This leads us to the crucial question: what constitutes a healthy microbiome in terms of TMAO levels? Assessment of the subjects' microbiome prior to the study did not take place, so more chronic dietary patterns prior to the commencement of the study may have resulted in underlying differences in the individuals' microbiomes at baseline which then may be responsible for the variation in TMAO levels. Previous studies have indeed suggested that long-term vegetarians and vegans have much lower plasma TMAO levels, along with markedly reduced production of TMAO by the gut microbiota compared with long-term omnivores.[3]

The second question is: where should we go next in the investigation of TMAO and its role in cardiovascular disease? One approach would be further research into the molecular mechanisms of atherosclerotic plaque formation. This pathway appears distinct from the conventional CV risk factors such as LDL-cholesterol, among others. In line with that assumption, in some studies lean red meat diets have not been shown to increase cholesterol levels compared with non-red meat diets in healthy patients.[7] So far, other studies have shown that TMAO increases expression of scavenger receptors (CD36 and SR-A1) on macrophages, with resultant promotion of the formation of foam cells.[8] Furthermore, TMAO inhibits reverse cholesterol transport and has been shown to increase platelet activation.[9]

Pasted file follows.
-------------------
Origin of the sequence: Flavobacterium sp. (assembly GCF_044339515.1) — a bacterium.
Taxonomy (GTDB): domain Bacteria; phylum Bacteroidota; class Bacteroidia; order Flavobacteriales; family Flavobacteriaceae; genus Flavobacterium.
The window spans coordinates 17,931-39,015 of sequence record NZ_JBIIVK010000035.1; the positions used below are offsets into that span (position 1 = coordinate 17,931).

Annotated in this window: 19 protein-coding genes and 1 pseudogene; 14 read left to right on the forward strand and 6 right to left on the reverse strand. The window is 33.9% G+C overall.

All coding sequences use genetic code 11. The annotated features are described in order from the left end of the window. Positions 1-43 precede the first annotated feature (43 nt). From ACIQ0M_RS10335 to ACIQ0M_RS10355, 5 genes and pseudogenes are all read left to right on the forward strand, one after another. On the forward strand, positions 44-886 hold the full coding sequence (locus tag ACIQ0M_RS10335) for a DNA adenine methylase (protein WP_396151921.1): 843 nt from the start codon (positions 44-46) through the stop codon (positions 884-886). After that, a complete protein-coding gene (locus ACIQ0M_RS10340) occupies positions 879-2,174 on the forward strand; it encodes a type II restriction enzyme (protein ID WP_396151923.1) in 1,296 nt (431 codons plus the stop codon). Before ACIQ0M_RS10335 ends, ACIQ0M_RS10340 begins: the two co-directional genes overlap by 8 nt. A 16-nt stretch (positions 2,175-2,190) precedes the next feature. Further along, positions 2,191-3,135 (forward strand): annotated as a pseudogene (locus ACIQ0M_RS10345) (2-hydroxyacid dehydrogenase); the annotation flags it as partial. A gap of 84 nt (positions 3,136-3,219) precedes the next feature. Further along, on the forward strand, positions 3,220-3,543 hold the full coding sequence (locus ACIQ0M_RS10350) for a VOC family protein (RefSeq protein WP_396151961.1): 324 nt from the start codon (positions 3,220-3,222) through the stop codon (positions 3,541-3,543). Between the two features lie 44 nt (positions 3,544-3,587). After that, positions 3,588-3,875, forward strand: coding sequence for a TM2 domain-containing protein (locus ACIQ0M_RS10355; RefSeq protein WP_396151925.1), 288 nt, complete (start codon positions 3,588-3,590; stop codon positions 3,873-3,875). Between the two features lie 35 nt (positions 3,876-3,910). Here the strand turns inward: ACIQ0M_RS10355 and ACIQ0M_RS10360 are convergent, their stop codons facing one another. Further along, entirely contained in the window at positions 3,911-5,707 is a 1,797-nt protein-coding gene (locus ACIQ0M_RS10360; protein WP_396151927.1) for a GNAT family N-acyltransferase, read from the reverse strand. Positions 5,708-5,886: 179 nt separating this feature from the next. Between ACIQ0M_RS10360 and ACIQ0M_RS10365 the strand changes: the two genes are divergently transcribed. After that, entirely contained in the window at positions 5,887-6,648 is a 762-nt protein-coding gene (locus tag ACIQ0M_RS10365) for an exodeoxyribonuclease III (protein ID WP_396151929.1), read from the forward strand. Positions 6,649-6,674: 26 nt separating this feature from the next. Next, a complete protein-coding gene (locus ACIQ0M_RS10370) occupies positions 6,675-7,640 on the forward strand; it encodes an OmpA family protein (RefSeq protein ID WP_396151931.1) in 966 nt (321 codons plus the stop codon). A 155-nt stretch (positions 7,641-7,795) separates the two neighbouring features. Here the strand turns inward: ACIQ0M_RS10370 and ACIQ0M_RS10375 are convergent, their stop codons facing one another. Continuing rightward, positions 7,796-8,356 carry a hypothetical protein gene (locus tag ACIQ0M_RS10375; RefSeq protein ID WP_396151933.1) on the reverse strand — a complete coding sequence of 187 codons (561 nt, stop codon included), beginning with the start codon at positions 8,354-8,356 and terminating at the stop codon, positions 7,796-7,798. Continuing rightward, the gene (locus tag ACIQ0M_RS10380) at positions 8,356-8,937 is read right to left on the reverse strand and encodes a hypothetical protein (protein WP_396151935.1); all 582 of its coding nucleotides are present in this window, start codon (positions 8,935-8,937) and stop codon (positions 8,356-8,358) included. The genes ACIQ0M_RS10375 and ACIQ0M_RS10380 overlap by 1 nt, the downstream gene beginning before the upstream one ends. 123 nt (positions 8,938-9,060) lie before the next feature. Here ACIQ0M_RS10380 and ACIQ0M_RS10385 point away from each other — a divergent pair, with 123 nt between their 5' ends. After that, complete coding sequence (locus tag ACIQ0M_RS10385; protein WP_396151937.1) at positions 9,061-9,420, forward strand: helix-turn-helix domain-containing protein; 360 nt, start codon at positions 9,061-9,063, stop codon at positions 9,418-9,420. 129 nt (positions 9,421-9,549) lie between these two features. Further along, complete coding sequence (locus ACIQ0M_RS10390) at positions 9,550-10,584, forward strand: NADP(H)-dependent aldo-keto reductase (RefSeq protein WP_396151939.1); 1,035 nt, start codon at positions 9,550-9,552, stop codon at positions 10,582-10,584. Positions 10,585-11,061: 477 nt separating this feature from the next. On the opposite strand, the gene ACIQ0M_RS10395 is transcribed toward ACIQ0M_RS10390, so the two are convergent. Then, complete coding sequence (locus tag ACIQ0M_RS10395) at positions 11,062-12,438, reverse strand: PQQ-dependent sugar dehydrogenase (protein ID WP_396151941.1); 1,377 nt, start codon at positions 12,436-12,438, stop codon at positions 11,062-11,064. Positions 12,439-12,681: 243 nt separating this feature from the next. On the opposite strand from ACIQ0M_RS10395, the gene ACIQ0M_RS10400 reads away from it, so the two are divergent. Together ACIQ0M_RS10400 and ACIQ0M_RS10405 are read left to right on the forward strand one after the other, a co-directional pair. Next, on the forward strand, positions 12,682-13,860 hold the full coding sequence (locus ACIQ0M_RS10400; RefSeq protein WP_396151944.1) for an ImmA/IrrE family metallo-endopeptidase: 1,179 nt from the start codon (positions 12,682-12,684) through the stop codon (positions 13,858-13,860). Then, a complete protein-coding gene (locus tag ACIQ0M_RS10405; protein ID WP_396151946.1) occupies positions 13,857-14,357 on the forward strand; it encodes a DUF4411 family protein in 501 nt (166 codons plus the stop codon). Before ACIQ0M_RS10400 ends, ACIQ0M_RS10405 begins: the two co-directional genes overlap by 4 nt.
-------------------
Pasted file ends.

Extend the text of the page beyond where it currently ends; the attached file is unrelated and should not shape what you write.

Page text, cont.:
Finally, should interventions target the products of the microbiome or the microbiome itself? Certainly, a chronic lack of dietary fibre reduces bacterial diversity.[10] The Mediterranean diet, which emphasizes legumes, grains, fruit, and vegetables, with fish as the preferred animal protein source, reduces urinary TMAO levels compared with a more Western diet. Some probiotics have also demonstrated promise in reducing TMA and therefore TMAO plasma levels.[11] A pharmacological approach would be the use of microbial TMA lyase inhibitors such as 3,3-dimethyl-1-butanol.[12] Another strategy would be transplantation of faecal microbiota which can introduce a large population of bacteria and restore dysbiosis caused by a Western diet high in processed carbohydrates and animal products, as has been successfully used in irritable bowel syndrome[13] or Crohn's disease.[14] However, it remains uncertain whether such an intervention would be sustainable as would be required in a chronic disease such as atherosclerosis and its complications such as ACS and stroke. Certainly, the work presented here by Wang et al. proves that red meat, through L-carnitine, is the major source of elevated TMAO plasma levels in a healthy Western population and sets the stage for further trials in patients with CV disease.